Marius Schoon

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Person.png Marius SchoonRdf-icon.png
(teacher, anti-apartheid activist)
Marius Schoon.jpg
Born Louis Marius Schoon
22 June 1937
Died 7 February 1999 (Age 61)
Alma mater Stellenbosch University, University of the Witwatersrand

Marius Schoon (22 June 1937 – 7 February 1999) was a white South African teacher and anti-apartheid activist of Afrikaner descent.

Education

Marius Schoon was educated at the Afrikaans Stellenbosch University, before moving to the University of the Witwatersrand in Johannesburg for his postgraduate studies. While there he became a member of the South African Congress of Democrats (SACOD) in association with the African National Congress (ANC).[1]

Political activity

In the early 1960s, Marius Schoon plotted to bomb the Hospital Hill Police Station in Johannesburg. His group included Mike Ngubeni and Raymond Thoms. An undercover police agent provocateur infiltrated Schoon's group and supplied them with a fake bomb with a view to entrapment. Schoon was arrested and sentenced to 12 years in Pretoria Local Prison. Schoon's first wife Diana committed suicide while Schoon was in prison. As an Afrikaner himself, Schoon was more hated than other anti-apartheid activists by South Africa's National Party regime which had instituted the apartheid system. The regime prevented him from attending Diana's funeral and from visiting their daughter Jane.[2] Authorities released Schoon from prison in 1976 after he had served his full term without remission, but with requirements to restrict his movements. Schoon was then declared a "banned" person, which meant he was prohibited from leaving home between 6am and 6pm, and was not allowed to teach or associate with other political activists.

Parcel bomb

In June 1977, Schoon married Jeannette Curtis, a banned student and trade union activist. The couple feared for their safety in South Africa and moved to Botswana, first to the capital Gaborone, then to Molepolole, teaching at Kgari Sechele Secondary School, and later back to Gaborone where they jointly ran the Botswana branch of the International Voluntary Service, all the while continuing to work for the anti-apartheid movement. They had two children: Katryn (1978) and Fritz (1982). During this time, internally within the African National Congress, the Schoons broke the cover of an apartheid regime spy named Craig Williamson, later publicly confirmed as a highly successful infiltrator of the liberation movements. This allowed the ANC leadership to attempt to manipulate Williamson covertly for the movement's ends for a time. Later, following a warning from Wilfred Jones, British High Commissioner in Botswana, that Marius was a target for assassination by the apartheid government security forces, the Schoon family moved to Angola via Lusaka, Zambia.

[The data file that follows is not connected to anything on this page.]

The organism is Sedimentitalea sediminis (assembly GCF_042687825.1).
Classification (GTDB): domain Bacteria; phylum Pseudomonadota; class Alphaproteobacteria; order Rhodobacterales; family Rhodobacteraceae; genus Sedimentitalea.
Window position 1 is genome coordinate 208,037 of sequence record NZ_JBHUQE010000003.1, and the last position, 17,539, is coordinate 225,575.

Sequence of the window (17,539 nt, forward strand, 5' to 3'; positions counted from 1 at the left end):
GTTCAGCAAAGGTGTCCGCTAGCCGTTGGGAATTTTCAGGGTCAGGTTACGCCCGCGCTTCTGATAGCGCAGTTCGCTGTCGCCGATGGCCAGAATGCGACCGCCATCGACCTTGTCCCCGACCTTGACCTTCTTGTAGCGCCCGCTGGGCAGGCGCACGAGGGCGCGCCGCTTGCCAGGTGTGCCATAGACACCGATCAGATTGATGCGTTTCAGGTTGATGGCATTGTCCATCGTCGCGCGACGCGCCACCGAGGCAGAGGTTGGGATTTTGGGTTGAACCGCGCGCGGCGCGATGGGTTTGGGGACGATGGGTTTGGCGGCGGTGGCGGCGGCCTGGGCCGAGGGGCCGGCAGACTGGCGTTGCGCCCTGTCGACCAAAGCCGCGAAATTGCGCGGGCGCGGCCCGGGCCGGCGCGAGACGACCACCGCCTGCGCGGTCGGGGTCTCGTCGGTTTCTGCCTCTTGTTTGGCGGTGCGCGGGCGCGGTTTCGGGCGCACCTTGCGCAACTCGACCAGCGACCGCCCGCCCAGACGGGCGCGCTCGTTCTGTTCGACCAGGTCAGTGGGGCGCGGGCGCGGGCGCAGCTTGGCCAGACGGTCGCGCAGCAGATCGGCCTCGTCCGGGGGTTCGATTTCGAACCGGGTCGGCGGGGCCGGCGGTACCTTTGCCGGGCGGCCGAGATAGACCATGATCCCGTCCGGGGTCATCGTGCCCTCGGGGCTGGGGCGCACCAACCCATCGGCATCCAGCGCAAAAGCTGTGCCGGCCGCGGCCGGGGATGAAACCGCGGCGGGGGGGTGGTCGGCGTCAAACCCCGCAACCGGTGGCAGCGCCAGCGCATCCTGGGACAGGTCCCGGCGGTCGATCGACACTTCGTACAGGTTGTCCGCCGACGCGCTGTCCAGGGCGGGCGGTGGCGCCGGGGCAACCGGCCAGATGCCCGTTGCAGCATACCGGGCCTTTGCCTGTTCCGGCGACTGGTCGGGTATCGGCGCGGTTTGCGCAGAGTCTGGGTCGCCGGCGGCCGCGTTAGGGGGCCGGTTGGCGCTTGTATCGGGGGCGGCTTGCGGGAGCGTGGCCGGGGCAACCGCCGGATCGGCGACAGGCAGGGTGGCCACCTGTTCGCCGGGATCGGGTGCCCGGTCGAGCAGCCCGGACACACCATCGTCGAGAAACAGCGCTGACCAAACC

Both Marius and Jeannette Schoon then worked as university lecturers with the ANC in Lubango, Angola. On 28 June 1984, while Schoon was away, Jeannette collected — either from their personal postbox or from the University mail office — and carried home a parcel bomb, which exploded on opening. It has not been established whether the bomb was addressed to Marius Schoon individually or to both the Schoons as a couple. The explosion killed Jeannette and their daughter Katryn. Their son Fritz, a two-year-old toddler at the time, survived and was found wandering around the house. He never fully recovered from the trauma of seeing his mother and sister murdered before his eyes and developed epilepsy as a direct consequence. After the bombing, Schoon and son moved several times, first to Tanzania, then Zambia and eventually to Ireland.

In 1986, Schoon married Sherry Mclean an Irish woman who had met Marius while volunteering in Tanzania in a school established by the ANC. The couple returned to South Africa in 1991 after the ban on anti-apartheid parties was lifted. He died on 7 February 1999 from lung cancer, aged 61.[3] In a tribute to Marius Schoon, Nelson Mandela said:

"He was an enduring example of the fight for non-racialism and democracy. He destroyed the myth that all Afrikaners were racists and oppressors. He therefore will be greatly missed.”[4]

TRC amnesty hearings

At the Truth and Reconciliation Commission amnesty hearings, Craig Williamson admitted that as a security officer working for the apartheid government, he had sent the parcel bomb to Schoon's house in Angola and killed Schoon’s wife and daughter.

At the TRC, Williamson's bomb-maker, Jerry Raven, testified:[5]

"I did not know who the letters were intended for. It was only after the death of Jeannette Schoon and her child and the congratulations from Mr Williamson, that I realised that they had been the targets for one of the devices I had manufactured. On questioning Williamson about the Schoon incident he said that the letter had been intended for Marius Schoon but it served them right. He alleged that the Schoons had always used their daughter as their bomb disposal expert. On requesting clarification he said that whenever they received suspicious parcels they would throw them in the back yard and let the child play with them until such time they deemed it fit to open them."